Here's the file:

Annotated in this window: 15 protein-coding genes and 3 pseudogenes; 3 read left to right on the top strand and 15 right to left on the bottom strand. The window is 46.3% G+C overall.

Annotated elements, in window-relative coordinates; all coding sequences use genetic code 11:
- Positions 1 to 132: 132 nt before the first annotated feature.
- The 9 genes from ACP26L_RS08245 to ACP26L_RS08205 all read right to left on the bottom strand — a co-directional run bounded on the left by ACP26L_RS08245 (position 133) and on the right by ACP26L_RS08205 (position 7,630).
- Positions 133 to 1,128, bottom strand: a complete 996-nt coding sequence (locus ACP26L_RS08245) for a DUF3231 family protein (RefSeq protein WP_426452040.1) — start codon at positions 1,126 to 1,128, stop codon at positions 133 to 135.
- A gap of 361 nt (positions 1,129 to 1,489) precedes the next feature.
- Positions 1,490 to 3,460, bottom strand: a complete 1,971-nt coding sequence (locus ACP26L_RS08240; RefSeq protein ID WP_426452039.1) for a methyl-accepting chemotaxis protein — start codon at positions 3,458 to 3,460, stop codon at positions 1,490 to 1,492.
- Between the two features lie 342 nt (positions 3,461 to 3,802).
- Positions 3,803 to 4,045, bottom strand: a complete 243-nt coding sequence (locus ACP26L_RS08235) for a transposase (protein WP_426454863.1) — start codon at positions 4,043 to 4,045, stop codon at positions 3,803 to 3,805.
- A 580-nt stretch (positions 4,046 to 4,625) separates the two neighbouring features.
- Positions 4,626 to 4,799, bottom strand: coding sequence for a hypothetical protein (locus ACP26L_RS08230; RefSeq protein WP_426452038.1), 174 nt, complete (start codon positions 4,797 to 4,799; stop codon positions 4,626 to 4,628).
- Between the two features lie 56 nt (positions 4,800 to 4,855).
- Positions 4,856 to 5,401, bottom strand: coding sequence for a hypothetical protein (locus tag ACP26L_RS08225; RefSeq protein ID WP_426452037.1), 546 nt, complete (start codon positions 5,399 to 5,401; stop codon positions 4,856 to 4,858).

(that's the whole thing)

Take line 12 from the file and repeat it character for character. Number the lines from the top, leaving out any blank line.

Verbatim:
- Between the two features lie 56 nt (positions 4,800 to 4,855).